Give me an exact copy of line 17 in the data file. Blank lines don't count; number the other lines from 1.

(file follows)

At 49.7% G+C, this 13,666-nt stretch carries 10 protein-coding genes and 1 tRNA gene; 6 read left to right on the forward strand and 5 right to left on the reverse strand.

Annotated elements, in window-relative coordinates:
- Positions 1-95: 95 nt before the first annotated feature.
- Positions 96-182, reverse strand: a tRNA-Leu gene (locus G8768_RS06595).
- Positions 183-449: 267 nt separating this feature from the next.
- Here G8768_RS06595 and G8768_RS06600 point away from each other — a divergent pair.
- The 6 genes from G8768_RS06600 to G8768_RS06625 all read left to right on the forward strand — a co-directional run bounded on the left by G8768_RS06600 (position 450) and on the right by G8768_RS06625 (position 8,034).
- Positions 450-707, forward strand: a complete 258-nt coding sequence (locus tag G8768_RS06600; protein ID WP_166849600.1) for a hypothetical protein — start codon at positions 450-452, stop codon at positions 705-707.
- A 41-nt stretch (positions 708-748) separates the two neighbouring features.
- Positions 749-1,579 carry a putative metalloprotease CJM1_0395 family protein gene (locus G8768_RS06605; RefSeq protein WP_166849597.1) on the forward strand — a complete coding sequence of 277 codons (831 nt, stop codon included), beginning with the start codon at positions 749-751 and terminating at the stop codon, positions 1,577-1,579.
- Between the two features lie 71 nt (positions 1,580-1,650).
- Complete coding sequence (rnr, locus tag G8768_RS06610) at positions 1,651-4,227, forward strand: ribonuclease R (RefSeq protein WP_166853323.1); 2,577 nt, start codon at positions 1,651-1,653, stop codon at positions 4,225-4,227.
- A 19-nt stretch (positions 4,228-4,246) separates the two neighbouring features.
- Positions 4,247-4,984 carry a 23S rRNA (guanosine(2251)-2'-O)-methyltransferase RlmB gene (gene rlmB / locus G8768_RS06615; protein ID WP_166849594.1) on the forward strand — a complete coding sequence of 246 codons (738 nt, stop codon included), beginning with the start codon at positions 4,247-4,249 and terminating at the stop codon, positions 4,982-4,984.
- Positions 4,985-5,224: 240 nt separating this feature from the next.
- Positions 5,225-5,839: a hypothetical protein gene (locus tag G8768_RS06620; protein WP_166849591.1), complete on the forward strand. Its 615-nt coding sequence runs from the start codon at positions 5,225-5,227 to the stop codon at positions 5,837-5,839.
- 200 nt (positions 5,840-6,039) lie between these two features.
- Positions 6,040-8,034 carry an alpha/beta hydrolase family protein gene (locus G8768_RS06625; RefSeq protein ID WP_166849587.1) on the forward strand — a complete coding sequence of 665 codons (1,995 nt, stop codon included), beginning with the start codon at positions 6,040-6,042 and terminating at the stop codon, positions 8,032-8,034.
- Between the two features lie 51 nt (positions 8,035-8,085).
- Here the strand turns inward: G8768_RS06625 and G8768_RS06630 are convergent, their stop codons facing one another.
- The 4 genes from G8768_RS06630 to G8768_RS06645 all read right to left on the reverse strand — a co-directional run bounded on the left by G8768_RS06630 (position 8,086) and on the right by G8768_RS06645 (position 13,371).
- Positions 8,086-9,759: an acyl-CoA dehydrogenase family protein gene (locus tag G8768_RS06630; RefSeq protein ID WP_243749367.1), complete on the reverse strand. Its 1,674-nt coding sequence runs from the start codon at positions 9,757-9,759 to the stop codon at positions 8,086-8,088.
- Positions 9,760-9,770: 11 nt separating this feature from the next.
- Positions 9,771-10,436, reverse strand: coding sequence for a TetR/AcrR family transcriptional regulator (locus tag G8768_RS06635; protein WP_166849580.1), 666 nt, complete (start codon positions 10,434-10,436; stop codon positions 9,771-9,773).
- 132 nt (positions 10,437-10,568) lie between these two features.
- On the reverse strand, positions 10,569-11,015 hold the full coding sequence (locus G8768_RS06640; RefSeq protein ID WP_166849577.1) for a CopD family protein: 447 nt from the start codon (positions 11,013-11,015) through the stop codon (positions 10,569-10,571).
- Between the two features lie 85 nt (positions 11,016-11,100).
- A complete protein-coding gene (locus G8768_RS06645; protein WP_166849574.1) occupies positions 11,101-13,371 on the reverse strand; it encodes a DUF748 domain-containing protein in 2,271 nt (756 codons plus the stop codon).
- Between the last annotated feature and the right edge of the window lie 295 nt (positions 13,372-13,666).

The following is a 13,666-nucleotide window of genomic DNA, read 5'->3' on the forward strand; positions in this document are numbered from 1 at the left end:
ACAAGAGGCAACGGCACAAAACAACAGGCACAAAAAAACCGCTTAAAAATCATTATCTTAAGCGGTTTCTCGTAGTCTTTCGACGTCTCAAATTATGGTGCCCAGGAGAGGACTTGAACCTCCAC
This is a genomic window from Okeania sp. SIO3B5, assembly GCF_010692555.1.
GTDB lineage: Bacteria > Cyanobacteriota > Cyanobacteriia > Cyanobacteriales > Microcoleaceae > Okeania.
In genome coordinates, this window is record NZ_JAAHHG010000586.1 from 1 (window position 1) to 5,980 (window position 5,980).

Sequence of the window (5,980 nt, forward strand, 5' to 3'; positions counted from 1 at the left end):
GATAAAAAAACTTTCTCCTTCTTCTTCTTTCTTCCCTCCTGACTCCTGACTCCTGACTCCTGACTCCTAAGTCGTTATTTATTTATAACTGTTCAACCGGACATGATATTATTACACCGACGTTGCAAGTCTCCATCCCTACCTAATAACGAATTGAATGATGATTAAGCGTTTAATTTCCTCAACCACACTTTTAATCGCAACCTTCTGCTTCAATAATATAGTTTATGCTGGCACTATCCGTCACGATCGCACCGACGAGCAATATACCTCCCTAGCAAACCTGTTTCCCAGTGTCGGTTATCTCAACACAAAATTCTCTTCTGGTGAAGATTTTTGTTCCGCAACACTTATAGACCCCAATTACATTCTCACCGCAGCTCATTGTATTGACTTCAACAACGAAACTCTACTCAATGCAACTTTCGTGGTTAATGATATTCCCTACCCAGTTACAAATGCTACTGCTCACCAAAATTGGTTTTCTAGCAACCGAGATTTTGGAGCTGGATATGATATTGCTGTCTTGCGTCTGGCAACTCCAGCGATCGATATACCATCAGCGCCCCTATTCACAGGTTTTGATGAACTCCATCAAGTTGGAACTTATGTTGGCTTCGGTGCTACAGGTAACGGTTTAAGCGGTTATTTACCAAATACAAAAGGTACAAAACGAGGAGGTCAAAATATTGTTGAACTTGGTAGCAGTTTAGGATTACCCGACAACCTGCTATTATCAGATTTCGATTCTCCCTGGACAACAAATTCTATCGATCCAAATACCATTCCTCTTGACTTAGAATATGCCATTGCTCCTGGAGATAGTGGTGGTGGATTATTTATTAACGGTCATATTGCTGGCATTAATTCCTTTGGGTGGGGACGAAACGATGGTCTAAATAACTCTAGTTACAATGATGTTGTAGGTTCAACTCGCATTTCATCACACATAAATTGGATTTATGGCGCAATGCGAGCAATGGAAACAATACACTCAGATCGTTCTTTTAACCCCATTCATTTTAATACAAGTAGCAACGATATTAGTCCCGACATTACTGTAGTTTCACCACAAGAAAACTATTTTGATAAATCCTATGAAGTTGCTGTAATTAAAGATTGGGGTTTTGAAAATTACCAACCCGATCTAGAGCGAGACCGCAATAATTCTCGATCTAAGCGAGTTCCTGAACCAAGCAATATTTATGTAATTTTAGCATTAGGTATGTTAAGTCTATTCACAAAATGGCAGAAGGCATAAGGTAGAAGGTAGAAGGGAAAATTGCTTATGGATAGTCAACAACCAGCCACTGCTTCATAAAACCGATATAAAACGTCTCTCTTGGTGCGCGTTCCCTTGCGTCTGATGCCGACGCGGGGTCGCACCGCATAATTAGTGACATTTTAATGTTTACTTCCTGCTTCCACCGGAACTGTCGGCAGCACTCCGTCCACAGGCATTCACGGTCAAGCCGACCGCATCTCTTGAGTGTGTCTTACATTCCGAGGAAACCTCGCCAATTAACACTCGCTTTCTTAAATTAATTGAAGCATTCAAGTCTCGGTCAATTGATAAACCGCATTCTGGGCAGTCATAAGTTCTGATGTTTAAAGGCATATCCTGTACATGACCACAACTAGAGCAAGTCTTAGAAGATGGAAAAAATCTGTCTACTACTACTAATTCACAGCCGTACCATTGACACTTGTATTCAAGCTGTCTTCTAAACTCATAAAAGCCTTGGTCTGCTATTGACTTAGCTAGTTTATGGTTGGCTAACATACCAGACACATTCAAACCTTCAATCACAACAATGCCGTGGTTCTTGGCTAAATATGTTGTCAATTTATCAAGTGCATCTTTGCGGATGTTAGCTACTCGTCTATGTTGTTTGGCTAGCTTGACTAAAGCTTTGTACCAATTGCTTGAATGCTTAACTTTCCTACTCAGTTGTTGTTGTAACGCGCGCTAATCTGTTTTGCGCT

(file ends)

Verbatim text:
- 200 nt (positions 5,840-6,039) lie between these two features.